The Supreme court has issues a decision on the Alabama case involving the 1960’s era Voting Rights Act, and it is outdated and unconstitutional. In a 5 – 4 decision, along the usual lines, the formula for “covered jurisdictions” are a thing of the past, and there is no longer contemporary data to make the law justifiable. In the majority opinion, Chief Justice Roberts wrote:
Nearly 50 years later, things have changed dramatically. Largely because of the Voting Rights Act, “[v]oter turnout and registration rates” in covered jurisdictions “now approach parity. Blatantly discriminatory evasions of federal decrees are rare. And minority candidates hold office at unprecedented levels.”
The 1960s-era provision largely singled out states and districts in the South — those with a history of discrimination — for special screening by the federal government of changes to their laws. But the court ruled 5-4 that the formula determining which states are affected is unconstitutional, and said Congress could try to draft a new provision.
The justices said that the law Congress most recently renewed in 2006 relies on 40-year-old data that does not reflect racial progress and changes in U.S. society.
Chief Justice John Roberts said for the majority that Congress “may draft another formula based on current conditions.” He wrote in full:
In 1966, the coverage formula was “rational in both practice and theory.” Katzenbach, supra, at 330. It looked to cause (discriminatory tests) and effect (low voter registration and turnout), and tailored the remedy (preclearance) to those jurisdictions exhibiting both. By 2009, however, the “coverage formula raise[d] serious constitutional questions.” Northwest Austin, supra, at 204. Coverage today is based on decades-old data and eradicated practices. The formula captures States by reference to literacy tests and low voter registration and turnout in the 1960s and early 1970s. But such tests have been banned for over 40 years. And voter registration and turnout numbers in covered States have risen dramatically.
The decision comes five months after President Obama, the nation’s first black chief executive, started his second term in the White House, re-elected by a diverse coalition of voters.
The high court is in the midst of a broad re-examination of the ongoing necessity of laws and programs aimed at giving racial minorities access to major areas of American life from which they once were systematically excluded. The justices issued a modest ruling Monday that preserved affirmative action in higher education and will take on cases dealing with anti-discrimination sections of a federal housing law and another affirmative action case from Michigan next term.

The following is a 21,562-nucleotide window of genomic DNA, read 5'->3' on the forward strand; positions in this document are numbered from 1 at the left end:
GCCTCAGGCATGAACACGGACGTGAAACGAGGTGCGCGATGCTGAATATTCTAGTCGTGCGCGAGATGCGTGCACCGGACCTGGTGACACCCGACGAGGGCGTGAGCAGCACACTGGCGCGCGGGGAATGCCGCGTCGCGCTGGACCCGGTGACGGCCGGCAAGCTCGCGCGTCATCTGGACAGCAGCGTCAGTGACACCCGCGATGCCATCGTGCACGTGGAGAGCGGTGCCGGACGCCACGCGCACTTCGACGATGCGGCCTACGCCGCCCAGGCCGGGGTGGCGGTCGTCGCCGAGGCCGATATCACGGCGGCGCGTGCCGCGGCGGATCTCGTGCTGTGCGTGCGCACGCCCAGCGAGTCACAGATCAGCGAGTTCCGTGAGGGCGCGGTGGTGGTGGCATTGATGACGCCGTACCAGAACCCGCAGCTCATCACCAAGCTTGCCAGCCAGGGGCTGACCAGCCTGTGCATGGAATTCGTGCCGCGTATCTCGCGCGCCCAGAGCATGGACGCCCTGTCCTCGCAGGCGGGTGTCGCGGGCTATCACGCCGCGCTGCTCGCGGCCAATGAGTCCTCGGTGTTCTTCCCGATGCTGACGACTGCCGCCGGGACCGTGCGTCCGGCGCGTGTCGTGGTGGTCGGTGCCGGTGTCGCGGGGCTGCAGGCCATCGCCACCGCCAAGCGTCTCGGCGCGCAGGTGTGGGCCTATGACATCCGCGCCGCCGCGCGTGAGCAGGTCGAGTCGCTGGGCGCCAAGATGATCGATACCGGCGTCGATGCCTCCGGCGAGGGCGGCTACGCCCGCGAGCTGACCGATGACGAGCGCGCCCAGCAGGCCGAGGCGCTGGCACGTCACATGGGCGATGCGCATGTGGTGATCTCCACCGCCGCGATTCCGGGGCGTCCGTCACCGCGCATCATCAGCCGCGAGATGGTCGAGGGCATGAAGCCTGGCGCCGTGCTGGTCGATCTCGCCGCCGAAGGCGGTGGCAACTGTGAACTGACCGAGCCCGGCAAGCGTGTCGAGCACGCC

The court warned of problems with the voting rights law in a similar case heard in 2009. The justices averted a major constitutional ruling at that time, but Congress did nothing to address the issues the court raised. The law’s opponents, sensing its vulnerability, filed several new lawsuits.
The latest decision came in a challenge to the advance approval, or preclearance, requirement, which was brought by Shelby County, Ala., a Birmingham suburb.
The lawsuit acknowledged that the measure’s strong medicine was appropriate and necessary to counteract decades of state-sponsored discrimination in voting, despite the Fifteenth Amendment’s guarantee of the vote for black Americans.
But it asked whether there was any end in sight for a provision that intrudes on states’ rights to conduct elections, an issue the court’s conservative justices also explored at the argument in February. It was considered an emergency response when first enacted in 1965.
The county noted that the 25-year extension approved in 2006 would keep some places under Washington’s oversight until 2031 and seemed not to account for changes that include the elimination of racial disparity in voter registration and turnout or the existence of allegations of race-based discrimination in voting in areas of the country that are not subject to the provision.
The Obama administration and civil rights groups said there is a continuing need for it and pointed to the Justice Department’s efforts to block voter ID laws in South Carolina and Texas last year, as well as a redistricting plan in Texas that a federal court found discriminated against the state’s large and growing Hispanic population.
Advance approval was put into the law to give federal officials a potent tool to defeat persistent efforts to keep blacks from voting.
The provision was a huge success because it shifted the legal burden and required governments that were covered to demonstrate that their proposed changes would not discriminate. Congress periodically has renewed it over the years. The most recent extension was overwhelmingly approved by a Republican-led Congress and signed by President George W. Bush.
The requirement currently applies to the states of Alabama, Alaska, Arizona, Georgia, Louisiana, Mississippi, South Carolina, Texas and Virginia. It also covers certain counties in California, Florida, New York, North Carolina and South Dakota, and some local jurisdictions in Michigan. Coverage has been triggered by past discrimination not only against blacks, but also against American Indians, Asian-Americans, Alaska Natives and Hispanics.
Towns in New Hampshire that had been covered by the law were freed from the advance approval requirement in March. Supporters of the provision pointed to the ability to bail out of the prior approval provision to argue that the law was flexible enough to accommodate change and that the court should leave the Voting Rights Act intact.
On Monday, the Justice Department announced an agreement that would allow Hanover County, Va., to bail out.